In last month's "Tech Scene," we compared the differences between Toyota's VVTL-i (Variable Valve Timing and Lift-intelligence) and Honda's VTEC (Variable Valve Timing and lift Electronic Control). After starting the column, we realized we needed more space to fully explain the intricacies between the two engines. Although many enthusiasts have a clue of what variable valve lift is or does, many are still clueless as to how the mechanism is engaged and how it affects performance. In this article, we will cover the difference in valve lift mechanisms, cam design, intake manifolds, blocks, heads and overall performance.

The first to enter the boxing ring is the long-standing champion: the Honda B18C DOHC VTEC engine. VTEC technology first entered the production car market in the United States in 1990, in the form of the Acura NSX engine. However, the VTEC effect dates as far back as the 1988 Honda Civic/CRX in the form of the notorious B16A, which was offered overseas at the time.

Although the NSX was the first vehicle to use the VTEC effect in a production vehicle, it wasn't until the 1992 Honda Civic Si/EX engines that VTEC made an impact in the sport compact market. Unlike the current generation B18C/B16A engine, the '92 vintage D16Z SOHC VTEC engine only incorporated the VTEC mechanism on the intake valves, improving airflow to the combustion chamber at higher engine speeds.

At the time of release, the D16Z engine produced one of the highest horsepower outputs (125 hp) of any 1.6-liter production engine found in the U.S. The D16Z engine was merely a glimpse of what was to come from Honda.

The following year (1993), Honda released the B17A engine, which made its way into the 1993 Acura GS-R. The B17A engine was almost identical to the B16A, with the exception of the displacement (1.6-liters to 1.7-liters). The two engines share a nearly identical head, intake and throttle body. Both engines also feature an 81mm bore, but had different strokes because of the difference in displacement.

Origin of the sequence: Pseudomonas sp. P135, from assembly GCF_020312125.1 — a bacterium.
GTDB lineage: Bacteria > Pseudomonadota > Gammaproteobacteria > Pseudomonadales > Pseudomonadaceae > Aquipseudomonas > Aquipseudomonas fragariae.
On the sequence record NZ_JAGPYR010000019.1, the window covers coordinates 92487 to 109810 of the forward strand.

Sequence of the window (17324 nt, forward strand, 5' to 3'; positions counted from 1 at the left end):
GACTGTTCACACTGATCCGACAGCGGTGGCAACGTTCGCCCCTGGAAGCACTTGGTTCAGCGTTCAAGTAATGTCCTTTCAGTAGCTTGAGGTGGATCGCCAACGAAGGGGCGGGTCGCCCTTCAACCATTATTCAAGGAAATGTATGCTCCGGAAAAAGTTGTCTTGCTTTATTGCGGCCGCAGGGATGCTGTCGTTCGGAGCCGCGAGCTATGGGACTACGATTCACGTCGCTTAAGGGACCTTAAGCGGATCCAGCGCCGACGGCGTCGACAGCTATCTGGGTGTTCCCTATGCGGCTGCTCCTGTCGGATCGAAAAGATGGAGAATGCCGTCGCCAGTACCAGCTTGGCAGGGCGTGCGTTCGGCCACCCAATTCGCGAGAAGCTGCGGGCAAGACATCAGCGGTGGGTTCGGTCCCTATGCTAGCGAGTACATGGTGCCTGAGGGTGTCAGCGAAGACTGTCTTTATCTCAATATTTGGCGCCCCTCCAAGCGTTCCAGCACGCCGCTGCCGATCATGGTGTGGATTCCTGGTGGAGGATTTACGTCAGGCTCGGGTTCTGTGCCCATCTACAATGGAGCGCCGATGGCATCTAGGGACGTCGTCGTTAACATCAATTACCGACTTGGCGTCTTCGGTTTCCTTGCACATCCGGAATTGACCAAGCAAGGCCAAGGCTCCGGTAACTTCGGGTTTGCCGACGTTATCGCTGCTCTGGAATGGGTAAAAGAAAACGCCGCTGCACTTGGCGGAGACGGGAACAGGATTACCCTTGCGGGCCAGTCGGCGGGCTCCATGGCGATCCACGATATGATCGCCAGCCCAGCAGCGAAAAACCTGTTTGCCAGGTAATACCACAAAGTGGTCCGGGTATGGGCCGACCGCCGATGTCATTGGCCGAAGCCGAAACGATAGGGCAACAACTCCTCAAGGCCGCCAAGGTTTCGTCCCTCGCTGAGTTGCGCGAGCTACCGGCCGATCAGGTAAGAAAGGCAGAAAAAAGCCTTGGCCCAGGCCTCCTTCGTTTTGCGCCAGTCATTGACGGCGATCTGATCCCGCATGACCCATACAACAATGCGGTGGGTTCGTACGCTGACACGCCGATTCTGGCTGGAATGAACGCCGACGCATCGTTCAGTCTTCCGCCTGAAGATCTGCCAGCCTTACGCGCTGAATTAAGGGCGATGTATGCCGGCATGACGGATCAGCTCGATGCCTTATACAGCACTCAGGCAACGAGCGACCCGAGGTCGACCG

The B18C made its way to our shores in 1994, powering the third-gen Acura Integra GS-R. Although sharing much of the technology of the B16A/B17A engines, the B18C was a whole new breed of DOHC VTEC. In appearance, the intake manifold was a completely redesigned unit, compared with the B16A/B17A. The major difference is the use of a dual-stage intake. At low-rpm operation, the engine ingests air from a set of long intake runners for better bottom-end torque. As engine rpm and load increase, a set of secondary butterflies open, giving the intake air access to shorter intake runners for a more direct flow into the combustion chamber, resulting in better top-end power.

By combining both the dual-stage intake and secondary cam lobes, the B18C is capable of producing power all the way to its lofty 8000-rpm redline. The use of VTEC technology revolutionized the perception of small-displacement engines. Honda was able to engineer a small-displacement engine capable of producing excellent power throughout the entire powerband, yet still pass with flying colors at the smog stations.